How This Underwear Brand Won with an Anti-Black-Friday Social Campaign

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Ah, Black Friday.

It’s not a surprise that the official kick-off day for the holiday shopping season is accountable for an enormous yearly surge in customer spending, reaching $8.9 billion in the United States alone in 2021. But while this is a yearly slam-dunk for big box merchants, Black Friday can bring more challenges than advantages for small businesses.

Slashing prices to make sales cuts straight into their bottom line– and with limited marketing budgets and resources, competing with big brands takes courage, insight, and creativity. That’s why the small companies that stick out during the holiday are the ones that connect with the distinct wants and needs of their consumers, get vibrant with their marketing methods, and develop thumb-stopping content that’s sure to get people talking.

Last year, UK-based sustainable underwear brand name and Best SMM Panel consumer Pantee won Black Friday with a project that broke convention and raised awareness of unsustainable impulse purchasing. We talked to Pantee’s founders, siblings Amanda and Katie McCourt, to discover how they did it, what the outcomes were, and what they have actually learned for future campaigns.

What is Pantee?

Pantee is an underwear brand making a difference: their items are used “deadstock” fabrics, or unsold stock that would otherwise end up in land fills. Designed by females, for ladies and the planet, Pantee’s items are produced with convenience and style in mind, while helping avoid unused garments from going to waste.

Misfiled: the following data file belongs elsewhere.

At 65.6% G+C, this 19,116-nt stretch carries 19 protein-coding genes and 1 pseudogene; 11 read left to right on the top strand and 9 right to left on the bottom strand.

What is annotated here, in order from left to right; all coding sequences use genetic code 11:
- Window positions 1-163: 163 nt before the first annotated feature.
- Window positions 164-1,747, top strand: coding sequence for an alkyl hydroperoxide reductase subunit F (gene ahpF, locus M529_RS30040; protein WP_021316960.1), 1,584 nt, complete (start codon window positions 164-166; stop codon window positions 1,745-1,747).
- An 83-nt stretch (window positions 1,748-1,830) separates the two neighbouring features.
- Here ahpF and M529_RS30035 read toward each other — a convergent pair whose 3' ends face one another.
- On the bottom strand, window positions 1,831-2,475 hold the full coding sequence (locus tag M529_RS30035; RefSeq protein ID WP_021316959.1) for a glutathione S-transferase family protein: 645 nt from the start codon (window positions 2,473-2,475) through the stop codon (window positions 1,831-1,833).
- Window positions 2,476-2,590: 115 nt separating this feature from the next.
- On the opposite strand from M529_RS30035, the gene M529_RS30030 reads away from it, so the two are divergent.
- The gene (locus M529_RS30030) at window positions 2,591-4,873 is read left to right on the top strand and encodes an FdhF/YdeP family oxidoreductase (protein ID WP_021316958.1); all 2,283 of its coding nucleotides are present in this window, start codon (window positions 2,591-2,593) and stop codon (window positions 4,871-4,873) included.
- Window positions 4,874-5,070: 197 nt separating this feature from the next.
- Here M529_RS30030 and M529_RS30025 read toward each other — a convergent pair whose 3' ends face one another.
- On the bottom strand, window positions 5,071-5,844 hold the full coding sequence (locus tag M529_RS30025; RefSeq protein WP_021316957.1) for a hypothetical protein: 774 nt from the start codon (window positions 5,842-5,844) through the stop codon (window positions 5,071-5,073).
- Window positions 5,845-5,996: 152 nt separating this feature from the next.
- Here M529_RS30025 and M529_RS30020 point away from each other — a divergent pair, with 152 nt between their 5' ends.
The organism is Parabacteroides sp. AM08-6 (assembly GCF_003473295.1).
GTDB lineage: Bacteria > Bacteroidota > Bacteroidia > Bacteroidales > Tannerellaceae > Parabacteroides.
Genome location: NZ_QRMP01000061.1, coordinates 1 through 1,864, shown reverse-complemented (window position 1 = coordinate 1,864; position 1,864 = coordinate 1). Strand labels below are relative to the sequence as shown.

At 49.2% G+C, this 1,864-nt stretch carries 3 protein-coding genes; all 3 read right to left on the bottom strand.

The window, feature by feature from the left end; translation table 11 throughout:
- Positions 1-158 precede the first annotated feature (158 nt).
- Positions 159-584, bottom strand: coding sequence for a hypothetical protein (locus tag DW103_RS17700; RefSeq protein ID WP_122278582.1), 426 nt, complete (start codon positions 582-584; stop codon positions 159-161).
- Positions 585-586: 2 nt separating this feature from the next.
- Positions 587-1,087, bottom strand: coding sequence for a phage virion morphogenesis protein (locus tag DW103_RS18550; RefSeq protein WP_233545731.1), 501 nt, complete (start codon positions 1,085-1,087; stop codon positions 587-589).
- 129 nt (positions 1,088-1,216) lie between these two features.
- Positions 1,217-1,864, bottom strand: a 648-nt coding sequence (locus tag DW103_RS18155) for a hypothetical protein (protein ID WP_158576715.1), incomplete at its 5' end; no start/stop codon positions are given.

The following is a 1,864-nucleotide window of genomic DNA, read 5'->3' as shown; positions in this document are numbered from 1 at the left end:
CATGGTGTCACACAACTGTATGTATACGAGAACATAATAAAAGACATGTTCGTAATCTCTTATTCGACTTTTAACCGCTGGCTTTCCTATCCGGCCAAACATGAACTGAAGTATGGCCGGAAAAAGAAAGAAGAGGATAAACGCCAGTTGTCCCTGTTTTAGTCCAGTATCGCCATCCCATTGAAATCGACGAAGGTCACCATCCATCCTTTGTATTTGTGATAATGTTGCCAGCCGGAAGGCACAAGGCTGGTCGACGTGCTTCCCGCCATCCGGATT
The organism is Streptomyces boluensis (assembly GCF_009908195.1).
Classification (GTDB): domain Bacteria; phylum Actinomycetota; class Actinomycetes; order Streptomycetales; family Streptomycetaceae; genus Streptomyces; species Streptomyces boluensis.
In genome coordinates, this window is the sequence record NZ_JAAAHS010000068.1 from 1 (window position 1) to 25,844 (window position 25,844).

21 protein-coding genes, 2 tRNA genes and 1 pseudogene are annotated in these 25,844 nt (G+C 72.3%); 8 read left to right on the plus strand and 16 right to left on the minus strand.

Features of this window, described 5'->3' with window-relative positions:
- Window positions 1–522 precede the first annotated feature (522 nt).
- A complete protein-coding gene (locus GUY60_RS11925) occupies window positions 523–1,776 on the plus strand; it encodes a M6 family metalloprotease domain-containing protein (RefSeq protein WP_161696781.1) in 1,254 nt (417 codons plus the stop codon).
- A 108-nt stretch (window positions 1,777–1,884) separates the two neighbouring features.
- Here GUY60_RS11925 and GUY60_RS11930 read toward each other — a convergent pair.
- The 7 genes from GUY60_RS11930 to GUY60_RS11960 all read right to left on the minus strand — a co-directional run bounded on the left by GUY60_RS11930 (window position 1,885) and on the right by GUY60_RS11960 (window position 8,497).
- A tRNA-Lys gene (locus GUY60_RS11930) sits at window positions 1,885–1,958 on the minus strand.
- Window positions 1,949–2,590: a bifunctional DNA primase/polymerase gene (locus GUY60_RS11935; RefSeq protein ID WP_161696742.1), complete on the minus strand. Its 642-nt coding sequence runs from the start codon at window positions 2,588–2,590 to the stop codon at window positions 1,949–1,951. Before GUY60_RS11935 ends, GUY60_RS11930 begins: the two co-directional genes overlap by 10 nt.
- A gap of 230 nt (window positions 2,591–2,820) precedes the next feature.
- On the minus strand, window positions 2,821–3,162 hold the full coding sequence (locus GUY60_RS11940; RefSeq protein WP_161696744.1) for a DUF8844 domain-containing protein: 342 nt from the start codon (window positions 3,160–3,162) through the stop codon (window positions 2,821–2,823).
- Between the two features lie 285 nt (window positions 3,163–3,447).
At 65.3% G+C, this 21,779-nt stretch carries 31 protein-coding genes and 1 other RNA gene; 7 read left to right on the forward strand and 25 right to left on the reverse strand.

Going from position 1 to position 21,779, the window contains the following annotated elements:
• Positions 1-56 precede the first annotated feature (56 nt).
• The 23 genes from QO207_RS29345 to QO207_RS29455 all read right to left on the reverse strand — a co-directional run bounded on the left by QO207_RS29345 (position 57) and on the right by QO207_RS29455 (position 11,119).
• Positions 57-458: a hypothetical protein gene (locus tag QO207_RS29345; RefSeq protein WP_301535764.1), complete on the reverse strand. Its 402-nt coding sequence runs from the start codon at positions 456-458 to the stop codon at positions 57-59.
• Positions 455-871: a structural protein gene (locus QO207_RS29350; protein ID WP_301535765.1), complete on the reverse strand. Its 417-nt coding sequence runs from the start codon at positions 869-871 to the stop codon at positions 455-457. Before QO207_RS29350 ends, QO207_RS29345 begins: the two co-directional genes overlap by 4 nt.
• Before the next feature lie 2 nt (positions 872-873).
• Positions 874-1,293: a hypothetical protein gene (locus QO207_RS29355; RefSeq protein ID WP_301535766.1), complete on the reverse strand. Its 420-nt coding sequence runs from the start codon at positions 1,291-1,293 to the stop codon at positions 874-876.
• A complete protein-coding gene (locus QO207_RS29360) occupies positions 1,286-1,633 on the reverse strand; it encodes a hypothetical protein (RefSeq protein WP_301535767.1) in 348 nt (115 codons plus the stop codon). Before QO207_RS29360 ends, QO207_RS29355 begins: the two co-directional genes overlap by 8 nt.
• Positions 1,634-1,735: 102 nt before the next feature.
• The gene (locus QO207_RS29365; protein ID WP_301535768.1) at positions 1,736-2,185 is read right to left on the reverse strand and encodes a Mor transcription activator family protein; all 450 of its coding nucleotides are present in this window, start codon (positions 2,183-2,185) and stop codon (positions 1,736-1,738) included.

@pantee_uk We released a business in lockdown! Here’s how we did it #smallbusinesslaunch #howtostartabusiness #smallbusinesscheck #whatididduringlockdown Bubble– Official Noise Studio

For Pantee, sustainability isn’t a buzzword or trend to get on; the brand was founded with this function at its core. The concept came to life in a thrift shop in 2019, when Amanda was browsing pre-owned clothes stores in London and was blown away by the number of brand-new tee shirts lining the racks, tags still on them.

“It was insane to me the number of individuals had given away clothing before even wearing them as soon as,” states Amanda. “It got me thinking: If this is the number of discarded clothes we can see, how much is there that we can’t see? When I started researching, I knew that we might make a distinction. It’s really tough to get purchasing best in the fashion industry with patterns and shopping cycles altering so regularly, and as a result, lots of business overproduce. I ended up being fixated on the concept of what we could do with deadstock clothing.”

The brief answer to Amanda’s concern on just how much waste we can’t see: a lot. The fashion industry produces an approximated 92 million tonnes of textile waste each year, and around 30% of clothing made are never even sold.

With a strong passion to make a difference for our world– and after recognizing that the soft cotton tee shirt material everyone loves would provide itself well to underwear and wireless bras– Amanda and Katie named business Pantee (an abridged variation of “trousers made from deadstock tees”) and got to work bringing the principle to life.

@pantee_uk Upcycling never ever felt so excellent link in bio to learn more about how we make sustainable underclothing! #sustainablefashion #smallbusinesslove #fyp #comfort #recycledfashion luxurious– milo